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Is It Right for the Guru to Charge?
Roland: Hello, Sundari. I really hope you can help me out with the situation I am in.
I have a guru in the Netherlands, and he charges 12 euros per satsang, and when you want a private meeting it cost 60 euros.
A year ago I asked him why he charges so much, and he said, for example, in India they have a donation system but in Holland there is none. And he said he has a family, children and a house to pay for and cannot work by donation because he has no trust that people will pay enough for him to pay his bills. So at that time I let it go but now it feels not right again. When I am in the car with him on the way to a satsang (I live in the same village, so I can drive with him and his wife) and someone didn’t pay he is not amused and asks his wife to go after them.
So my question is: Is this situation telling me that I am not free in this and I must take a very good look inside to see and feel what is not free about this money subject in me? For me is it a mirror or must I listen to this feeling and stop the relationship with my guru because this doesn’t fit and is not in line with how I feel about it. I imagined myself being a guru, and I have the feeling that I would work by donation and trust how the people would come to me. But I don’t know because that is only imagination.
I really hope you can write me back, and hope you have a feeling about this situation.
Thank you in advance, all good to you.
~ With love, Roland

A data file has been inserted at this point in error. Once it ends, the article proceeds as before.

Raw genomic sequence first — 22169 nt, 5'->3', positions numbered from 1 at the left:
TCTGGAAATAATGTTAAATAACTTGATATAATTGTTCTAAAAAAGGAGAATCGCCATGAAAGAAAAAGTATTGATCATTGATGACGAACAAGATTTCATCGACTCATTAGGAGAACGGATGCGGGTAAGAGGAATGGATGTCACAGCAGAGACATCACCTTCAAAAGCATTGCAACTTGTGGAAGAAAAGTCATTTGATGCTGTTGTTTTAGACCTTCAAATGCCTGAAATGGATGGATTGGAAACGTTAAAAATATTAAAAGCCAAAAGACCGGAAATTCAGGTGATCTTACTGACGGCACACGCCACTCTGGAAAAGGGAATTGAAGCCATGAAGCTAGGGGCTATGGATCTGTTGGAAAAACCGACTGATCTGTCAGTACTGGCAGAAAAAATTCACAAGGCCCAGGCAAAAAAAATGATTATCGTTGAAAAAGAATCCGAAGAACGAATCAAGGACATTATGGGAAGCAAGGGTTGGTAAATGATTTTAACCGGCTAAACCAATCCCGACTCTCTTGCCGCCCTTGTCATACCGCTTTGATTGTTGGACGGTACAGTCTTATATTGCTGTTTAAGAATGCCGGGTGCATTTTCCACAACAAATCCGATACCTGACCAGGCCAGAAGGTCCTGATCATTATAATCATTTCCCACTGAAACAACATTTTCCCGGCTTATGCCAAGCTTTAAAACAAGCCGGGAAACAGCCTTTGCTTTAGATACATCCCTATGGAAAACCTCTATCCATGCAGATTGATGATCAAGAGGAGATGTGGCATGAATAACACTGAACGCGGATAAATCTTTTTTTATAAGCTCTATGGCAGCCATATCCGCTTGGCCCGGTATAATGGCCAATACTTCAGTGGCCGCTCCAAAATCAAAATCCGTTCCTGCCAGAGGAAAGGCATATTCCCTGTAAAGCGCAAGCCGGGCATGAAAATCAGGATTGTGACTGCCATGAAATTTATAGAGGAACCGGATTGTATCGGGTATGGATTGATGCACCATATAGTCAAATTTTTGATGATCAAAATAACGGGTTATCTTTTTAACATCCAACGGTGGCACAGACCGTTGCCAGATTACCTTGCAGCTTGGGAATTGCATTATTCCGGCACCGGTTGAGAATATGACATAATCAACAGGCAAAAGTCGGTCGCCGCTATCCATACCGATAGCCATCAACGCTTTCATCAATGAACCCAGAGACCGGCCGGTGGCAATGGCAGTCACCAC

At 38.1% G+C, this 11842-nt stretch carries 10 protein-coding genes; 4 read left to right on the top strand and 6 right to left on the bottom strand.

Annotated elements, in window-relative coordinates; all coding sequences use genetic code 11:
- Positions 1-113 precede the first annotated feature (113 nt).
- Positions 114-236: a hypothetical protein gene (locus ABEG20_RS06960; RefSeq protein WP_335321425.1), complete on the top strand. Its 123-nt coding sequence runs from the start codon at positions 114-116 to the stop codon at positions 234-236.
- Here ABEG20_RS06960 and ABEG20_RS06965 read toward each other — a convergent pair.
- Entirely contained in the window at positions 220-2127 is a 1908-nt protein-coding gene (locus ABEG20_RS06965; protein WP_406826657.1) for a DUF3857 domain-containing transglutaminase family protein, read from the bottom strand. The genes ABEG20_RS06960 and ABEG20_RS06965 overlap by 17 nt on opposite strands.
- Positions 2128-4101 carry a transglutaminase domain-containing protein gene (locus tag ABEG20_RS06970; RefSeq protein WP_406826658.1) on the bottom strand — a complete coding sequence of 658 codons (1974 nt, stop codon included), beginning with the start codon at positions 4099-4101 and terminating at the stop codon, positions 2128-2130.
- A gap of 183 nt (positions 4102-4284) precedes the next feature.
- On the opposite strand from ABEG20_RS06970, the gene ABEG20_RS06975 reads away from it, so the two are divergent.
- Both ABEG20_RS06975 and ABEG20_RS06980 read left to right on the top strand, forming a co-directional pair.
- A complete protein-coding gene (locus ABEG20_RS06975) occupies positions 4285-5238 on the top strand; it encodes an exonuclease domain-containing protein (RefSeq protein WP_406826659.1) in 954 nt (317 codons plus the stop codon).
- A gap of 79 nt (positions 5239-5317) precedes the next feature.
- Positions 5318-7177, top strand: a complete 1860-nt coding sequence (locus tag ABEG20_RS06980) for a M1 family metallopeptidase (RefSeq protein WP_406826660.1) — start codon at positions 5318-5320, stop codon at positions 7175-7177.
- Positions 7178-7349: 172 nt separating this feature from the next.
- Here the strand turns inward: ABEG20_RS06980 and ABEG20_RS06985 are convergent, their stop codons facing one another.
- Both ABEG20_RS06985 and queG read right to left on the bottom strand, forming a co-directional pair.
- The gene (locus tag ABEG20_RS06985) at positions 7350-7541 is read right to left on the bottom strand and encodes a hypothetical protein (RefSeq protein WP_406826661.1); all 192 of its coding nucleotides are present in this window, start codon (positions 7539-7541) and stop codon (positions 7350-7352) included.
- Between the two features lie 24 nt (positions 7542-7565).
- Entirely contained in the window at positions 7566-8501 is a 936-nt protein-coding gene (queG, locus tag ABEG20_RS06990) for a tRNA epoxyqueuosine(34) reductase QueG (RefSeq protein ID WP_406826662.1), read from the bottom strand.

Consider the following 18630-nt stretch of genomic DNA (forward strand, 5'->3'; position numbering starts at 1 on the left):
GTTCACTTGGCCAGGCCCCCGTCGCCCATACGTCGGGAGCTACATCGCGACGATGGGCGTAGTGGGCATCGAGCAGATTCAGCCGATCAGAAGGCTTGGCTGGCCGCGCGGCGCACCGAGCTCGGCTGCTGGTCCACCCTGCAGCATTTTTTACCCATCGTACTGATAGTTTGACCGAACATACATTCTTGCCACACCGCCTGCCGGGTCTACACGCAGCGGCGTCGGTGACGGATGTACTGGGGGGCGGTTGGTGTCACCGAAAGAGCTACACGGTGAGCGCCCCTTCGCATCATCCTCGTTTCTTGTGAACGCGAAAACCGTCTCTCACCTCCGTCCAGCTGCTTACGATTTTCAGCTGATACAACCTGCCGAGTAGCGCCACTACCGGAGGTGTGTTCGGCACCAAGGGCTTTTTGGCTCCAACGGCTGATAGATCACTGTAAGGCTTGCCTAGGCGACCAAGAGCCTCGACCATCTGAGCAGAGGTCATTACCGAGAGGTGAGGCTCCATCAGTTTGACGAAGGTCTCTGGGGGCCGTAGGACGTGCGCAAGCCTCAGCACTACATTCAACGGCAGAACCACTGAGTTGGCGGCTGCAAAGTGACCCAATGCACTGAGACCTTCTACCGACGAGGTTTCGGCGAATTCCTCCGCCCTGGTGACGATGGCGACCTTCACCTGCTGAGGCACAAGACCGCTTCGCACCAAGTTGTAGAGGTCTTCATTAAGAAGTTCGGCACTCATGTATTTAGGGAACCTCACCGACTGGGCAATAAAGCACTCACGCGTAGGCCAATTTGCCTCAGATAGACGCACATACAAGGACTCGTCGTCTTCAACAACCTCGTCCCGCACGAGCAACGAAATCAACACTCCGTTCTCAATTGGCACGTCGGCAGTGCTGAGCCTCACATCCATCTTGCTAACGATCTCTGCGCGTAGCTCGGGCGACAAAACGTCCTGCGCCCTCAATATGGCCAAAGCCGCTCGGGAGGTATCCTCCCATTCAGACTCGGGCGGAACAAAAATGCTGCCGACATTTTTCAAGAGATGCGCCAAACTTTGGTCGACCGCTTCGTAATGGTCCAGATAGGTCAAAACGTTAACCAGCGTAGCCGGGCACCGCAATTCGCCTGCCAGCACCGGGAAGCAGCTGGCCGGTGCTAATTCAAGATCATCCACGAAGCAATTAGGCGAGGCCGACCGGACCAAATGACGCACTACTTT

Sundari: Hello, Roland. This is a difficult situation which does not have a simple yes-or-no answer. In the tradition of Vedanta the knowledge is always offered freely because self-knowledge belongs to everyone; most Vedanta teachers, or gurus, take the vow of poverty. Ram did not take the vow of poverty but he has never charged because he trusts that all his needs will be met, which they have been. He has always adjusted his needs to his means because he accepts what Isvara brings to him. He also supported himself by hard physical work rather than ask money for the teaching. I have the same values and have done the same in my life. We call Isvara’s beneficence “God’s Trust Fund.”
The qualifications for being a teacher of Vedanta differ from all others as the “guru” does not see himself or herself as different from the student because they see that there is only one student and one guru and that is the self, awareness. A Vedanta teacher teaches the self, not the ego, or person. The word “guru” means “the one who dispels the darkness,” or in other words, removes the ignorance of your true nature as whole and complete, non-dual awareness. A Vedanta teacher, or guru, wields a valid means of knowledge, which is independent of them, for those Isvara brings to them as a friend and an equal. Money does not come into the equation.
Nonetheless, it is understandable that those with less trust or self-knowledge would feel that it is their right to have their needs met. It is not for us to say whether your guru is correct in this or not. He may be an honest man who really is trying to be of service to others. The questions you to answer are these:
Does your guru see “others”’ as equals or does he set himself apart from them or above them? Are you benefitting from this guru in that his teaching helped to set you free from bondage to objects, most importantly, free from the guru? Does your guru have a valid, independent means of knowledge that has nothing to do with him or is he encouraging you to be dependent on him? Does he claim that what he teaches is his teaching, in other words, is he identified with what he teaches? Do you see anyone else benefitting from his teaching?
If you are growing, and your guru seems to be truly helping you, then you have decide if it is worth it for you to pay for his teaching; otherwise find another guru who does not charge for teaching.
I hope this helps.
~ Om and prem, Sundari